Panic over (for now at least): National rail strike cancelled after RMT, TSSA suspend action; operators Virgin Trains, First Great Western, South West Trains, Southern, Southeastern CrossCountry respond

Catherine Neilan
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Network Rail (Source: Getty)
The RMT has withdrawn from the national rail strike which was scheduled for bank holiday Monday.
It follows a similar move by the smaller, sister union TSSA earlier today.
The main transport union has suspended the planned action, which would have put as much as 90 per cent of the country's trains out of action, following a revised offer from Network Rail.
An RMT spokesman told City A.M: “Following the Acas talks, RMT has received revised offer that enables us to suspend the planned industrial action while we consult in full with our Network Rail representatives."
He added that it was a the dispute remained live.
RMT general secretary Mick Cash told members: "Please work your shifts, overtime and all additional hours as normal next week."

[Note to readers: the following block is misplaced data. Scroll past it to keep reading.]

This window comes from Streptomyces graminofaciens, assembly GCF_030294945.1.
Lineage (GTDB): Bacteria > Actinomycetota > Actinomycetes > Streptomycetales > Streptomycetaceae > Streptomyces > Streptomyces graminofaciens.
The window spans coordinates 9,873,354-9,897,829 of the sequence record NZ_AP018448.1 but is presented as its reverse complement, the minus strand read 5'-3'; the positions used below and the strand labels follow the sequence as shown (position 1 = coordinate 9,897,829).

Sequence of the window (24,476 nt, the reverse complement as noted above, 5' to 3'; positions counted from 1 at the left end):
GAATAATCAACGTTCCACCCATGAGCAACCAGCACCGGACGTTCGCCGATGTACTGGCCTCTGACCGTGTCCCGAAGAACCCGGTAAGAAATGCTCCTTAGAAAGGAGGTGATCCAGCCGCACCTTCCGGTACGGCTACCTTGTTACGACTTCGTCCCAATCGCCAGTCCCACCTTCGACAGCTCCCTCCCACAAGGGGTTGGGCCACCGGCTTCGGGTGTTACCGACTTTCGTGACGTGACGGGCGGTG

Manuel Cortes, general secretary TSSA, added: "Our negotiating team at Acas has received a revised offer from Network Rail. As a result of this, they have suspended the planned industrial action, pending the outcome of a meeting of our workplace representatives next week."
It's not clear yet what this means for the services that have already been cancelled, although it seems likely that passengers hoping to travel over the bank holiday can breathe a little easier.
Network Rail chief executive Mark Carne is clearly still in attack mode, dubbing the strike threat "deplorable".
He added: "This week we have been talking to ACAS to try to get the RMT back around the table. The public knows only too well that our railway must improve. We want to work with the unions so that we can reward our staff through improved productivity.

“The RMT say we can afford more than what’s on offer. What they don’t say is that Network Rail is a public service body and that all profits are reinvested in building a bigger, better, more reliable railway. Any pay increase comes from the pockets of taxpayers and fare paying passengers.
Virgin Trains has reinstated its service, although it is yet to comment on what it means for passengers who have already sought alternative routes:

First Great Western said it expected to "be able to run our full advertised timetable".
South West Trains will run as planned:
As will Southern:
Southeastern will run as normal, apart from (somewhat ominously) engineering work...
Cross Country trains said services would run as normal.

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